Two drooling babies: The sweet dogs hearts are as big as their bodies and they are incredibly gentle with the younger members of the family. Pictured: Bigger dog Boss pictured with Tegan as a baby

When on trips and excursions the family will often be stopped by strangers and asked for photographs with their eye-catching pets. Pictured: The family wrapped up in their warm coats enjoying an outing with their  adored pets 

Josh and Bee’s children have grown up with the dogs and see them as their other furry brothers, despite being almost twice their size. Pictured: Boss and Ralphie with Cruz, seven 

And looking after the dogs is not always easy, dad Josh, also 41, has to lift the heavier pooch Boss into the car whenever they have to go anywhere. 

Bee said: ‘With a 40lbs weight difference, one can imagine that while Ralphie is very agile and can jump right in the car, Boss cannot. 

‘We have a ramp that I use when I’m alone with them but when we are altogether, Josh will lift Boss. And Boss knows the drill. 

Owner Bee thinks the dogs draw attention because of their ‘fluffy teddy bear’ appearance and they are often asked a series of questions about the breed when approached in the street. Pictured: Boss with Tegan, five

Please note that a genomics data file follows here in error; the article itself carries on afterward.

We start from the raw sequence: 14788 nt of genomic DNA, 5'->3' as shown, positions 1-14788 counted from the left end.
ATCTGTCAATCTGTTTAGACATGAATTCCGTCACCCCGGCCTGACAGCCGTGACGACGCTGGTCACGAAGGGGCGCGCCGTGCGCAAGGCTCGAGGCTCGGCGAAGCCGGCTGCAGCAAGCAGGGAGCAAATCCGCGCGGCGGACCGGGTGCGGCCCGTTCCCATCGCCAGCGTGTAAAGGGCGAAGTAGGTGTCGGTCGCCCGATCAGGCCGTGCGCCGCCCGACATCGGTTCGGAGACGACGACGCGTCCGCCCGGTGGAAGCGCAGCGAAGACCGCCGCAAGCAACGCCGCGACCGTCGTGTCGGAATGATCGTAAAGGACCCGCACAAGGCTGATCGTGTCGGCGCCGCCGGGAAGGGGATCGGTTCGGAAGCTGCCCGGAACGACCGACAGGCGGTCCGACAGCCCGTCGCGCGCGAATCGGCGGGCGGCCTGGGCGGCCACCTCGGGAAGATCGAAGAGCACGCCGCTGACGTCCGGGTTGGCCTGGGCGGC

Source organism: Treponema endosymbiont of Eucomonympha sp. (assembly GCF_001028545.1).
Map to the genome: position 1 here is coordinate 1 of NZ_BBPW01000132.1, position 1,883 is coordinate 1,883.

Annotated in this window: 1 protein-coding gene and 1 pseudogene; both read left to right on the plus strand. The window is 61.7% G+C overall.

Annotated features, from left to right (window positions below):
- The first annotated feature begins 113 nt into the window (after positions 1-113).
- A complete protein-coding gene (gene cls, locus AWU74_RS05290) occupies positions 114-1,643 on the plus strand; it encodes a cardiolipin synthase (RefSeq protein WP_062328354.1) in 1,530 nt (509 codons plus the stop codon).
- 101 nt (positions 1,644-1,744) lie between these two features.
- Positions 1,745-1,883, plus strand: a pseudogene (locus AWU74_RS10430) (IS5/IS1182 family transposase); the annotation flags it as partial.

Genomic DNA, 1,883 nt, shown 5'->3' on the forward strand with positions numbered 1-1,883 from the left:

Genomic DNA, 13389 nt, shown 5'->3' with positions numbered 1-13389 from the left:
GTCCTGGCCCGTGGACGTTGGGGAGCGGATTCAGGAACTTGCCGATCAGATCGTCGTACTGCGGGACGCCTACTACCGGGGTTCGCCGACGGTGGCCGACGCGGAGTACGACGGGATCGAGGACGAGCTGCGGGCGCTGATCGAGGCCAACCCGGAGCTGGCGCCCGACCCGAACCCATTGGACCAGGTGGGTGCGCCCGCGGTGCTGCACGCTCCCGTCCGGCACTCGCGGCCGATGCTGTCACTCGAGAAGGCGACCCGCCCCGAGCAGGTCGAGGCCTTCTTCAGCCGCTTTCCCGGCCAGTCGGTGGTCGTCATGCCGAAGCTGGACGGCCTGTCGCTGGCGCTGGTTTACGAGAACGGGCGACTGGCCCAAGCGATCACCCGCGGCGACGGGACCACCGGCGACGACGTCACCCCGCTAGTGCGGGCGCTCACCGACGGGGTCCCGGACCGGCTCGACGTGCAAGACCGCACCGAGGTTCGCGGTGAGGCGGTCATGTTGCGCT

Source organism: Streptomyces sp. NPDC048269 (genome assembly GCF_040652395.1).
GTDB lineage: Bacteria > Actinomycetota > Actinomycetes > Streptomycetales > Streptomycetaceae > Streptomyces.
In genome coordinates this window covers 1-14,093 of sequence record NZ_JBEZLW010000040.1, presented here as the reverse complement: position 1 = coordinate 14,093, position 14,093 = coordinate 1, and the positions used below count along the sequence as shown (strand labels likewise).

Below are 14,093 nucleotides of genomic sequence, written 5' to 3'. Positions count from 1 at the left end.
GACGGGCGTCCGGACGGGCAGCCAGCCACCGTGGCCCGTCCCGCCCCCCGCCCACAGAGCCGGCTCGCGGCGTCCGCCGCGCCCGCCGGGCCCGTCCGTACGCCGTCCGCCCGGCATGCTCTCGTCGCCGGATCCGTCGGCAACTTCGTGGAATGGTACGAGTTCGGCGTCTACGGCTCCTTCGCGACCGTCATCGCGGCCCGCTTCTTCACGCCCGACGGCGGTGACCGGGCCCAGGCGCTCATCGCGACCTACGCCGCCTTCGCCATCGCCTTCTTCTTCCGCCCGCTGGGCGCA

The pups appear to be unaware of their sheer size, attempting to sit on their owners laps and lounging around their home in South Carolina. Pictured: Ralphie and Boss with Bee and a Tegan when he was younger

Strangely, a common question the family gets asked when new people meet their dogs is ‘ How big are their poops?’. Pictured: Boss and Ralphie sat on the porch with youngest son Tegan, five 

Sitting next to Bee, the sheer size of the enormous dogs can be seen in all its glory in this wonderful image which dwarfs Bee

What you got there? The dogs have made themselves at home and even share the sofas with their owners, despite taking up most of the seat. Pictured: Ralphie looking curiously at a mobile phone in Lenox’s hand 

‘He raises his front paws up on the back of the car and then Josh lifts his hind legs and puts him in. 

‘All our boys want to be strong like daddy so every now and then they’ll attempt to lift Boss to see if they’re strong enough yet.

Daily life for the Fisher family is just the same as any other, except it also has to accommodate some big furry house guests. 

The couple have even made some extra money from the dogs, with people insisting they pay them money to get a snap with their dogs while on a trip in New Orleans. Pictured: Ralphie and Lenox, nine

If they want to go anywhere as a family and bring the dogs too, Josh, 41, has to lift bigger dog Boss (pictured) into the car as he struggles to haul himself in on his own